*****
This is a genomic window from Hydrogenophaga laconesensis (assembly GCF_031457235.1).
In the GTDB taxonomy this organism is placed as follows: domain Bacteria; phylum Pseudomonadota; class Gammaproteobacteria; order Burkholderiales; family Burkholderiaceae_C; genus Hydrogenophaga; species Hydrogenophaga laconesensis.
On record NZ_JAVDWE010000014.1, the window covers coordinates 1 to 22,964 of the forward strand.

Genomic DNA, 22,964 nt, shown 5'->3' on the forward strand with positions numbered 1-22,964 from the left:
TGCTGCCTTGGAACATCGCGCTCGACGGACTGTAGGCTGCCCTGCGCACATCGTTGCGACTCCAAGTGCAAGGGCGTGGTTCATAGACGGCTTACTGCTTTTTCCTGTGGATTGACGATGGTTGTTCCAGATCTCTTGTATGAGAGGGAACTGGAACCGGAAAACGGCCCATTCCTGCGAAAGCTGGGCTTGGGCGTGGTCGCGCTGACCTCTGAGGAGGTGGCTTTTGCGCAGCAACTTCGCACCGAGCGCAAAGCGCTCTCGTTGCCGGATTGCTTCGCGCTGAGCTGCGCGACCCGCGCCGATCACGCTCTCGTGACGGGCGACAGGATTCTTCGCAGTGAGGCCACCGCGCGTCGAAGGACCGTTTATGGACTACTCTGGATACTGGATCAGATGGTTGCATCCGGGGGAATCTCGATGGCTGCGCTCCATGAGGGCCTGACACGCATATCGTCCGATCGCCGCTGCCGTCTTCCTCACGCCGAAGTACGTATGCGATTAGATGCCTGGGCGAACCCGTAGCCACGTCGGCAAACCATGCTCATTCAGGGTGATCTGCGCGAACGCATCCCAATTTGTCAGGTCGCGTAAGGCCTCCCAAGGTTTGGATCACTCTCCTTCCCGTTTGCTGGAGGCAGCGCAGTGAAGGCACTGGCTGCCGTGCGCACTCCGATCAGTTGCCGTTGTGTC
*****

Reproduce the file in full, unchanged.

This is a genomic window from Hydrogenophaga laconesensis (assembly GCF_031457235.1).
In the GTDB taxonomy this organism is placed as follows: domain Bacteria; phylum Pseudomonadota; class Gammaproteobacteria; order Burkholderiales; family Burkholderiaceae_C; genus Hydrogenophaga; species Hydrogenophaga laconesensis.
On record NZ_JAVDWE010000014.1, the window covers coordinates 1 to 22,964 of the forward strand.

Genomic DNA, 22,964 nt, shown 5'->3' on the forward strand with positions numbered 1-22,964 from the left:
TGCTGCCTTGGAACATCGCGCTCGACGGACTGTAGGCTGCCCTGCGCACATCGTTGCGACTCCAAGTGCAAGGGCGTGGTTCATAGACGGCTTACTGCTTTTTCCTGTGGATTGACGATGGTTGTTCCAGATCTCTTGTATGAGAGGGAACTGGAACCGGAAAACGGCCCATTCCTGCGAAAGCTGGGCTTGGGCGTGGTCGCGCTGACCTCTGAGGAGGTGGCTTTTGCGCAGCAACTTCGCACCGAGCGCAAAGCGCTCTCGTTGCCGGATTGCTTCGCGCTGAGCTGCGCGACCCGCGCCGATCACGCTCTCGTGACGGGCGACAGGATTCTTCGCAGTGAGGCCACCGCGCGTCGAAGGACCGTTTATGGACTACTCTGGATACTGGATCAGATGGTTGCATCCGGGGGAATCTCGATGGCTGCGCTCCATGAGGGCCTGACACGCATATCGTCCGATCGCCGCTGCCGTCTTCCTCACGCCGAAGTACGTATGCGATTAGATGCCTGGGCGAACCCGTAGCCACGTCGGCAAACCATGCTCATTCAGGGTGATCTGCGCGAACGCATCCCAATTTGTCAGGTCGCGTAAGGCCTCCCAAGGTTTGGATCACTCTCCTTCCCGTTTGCTGGAGGCAGCGCAGTGAAGGCACTGGCTGCCGTGCGCACTCCGATCAGTTGCCGTTGTGTC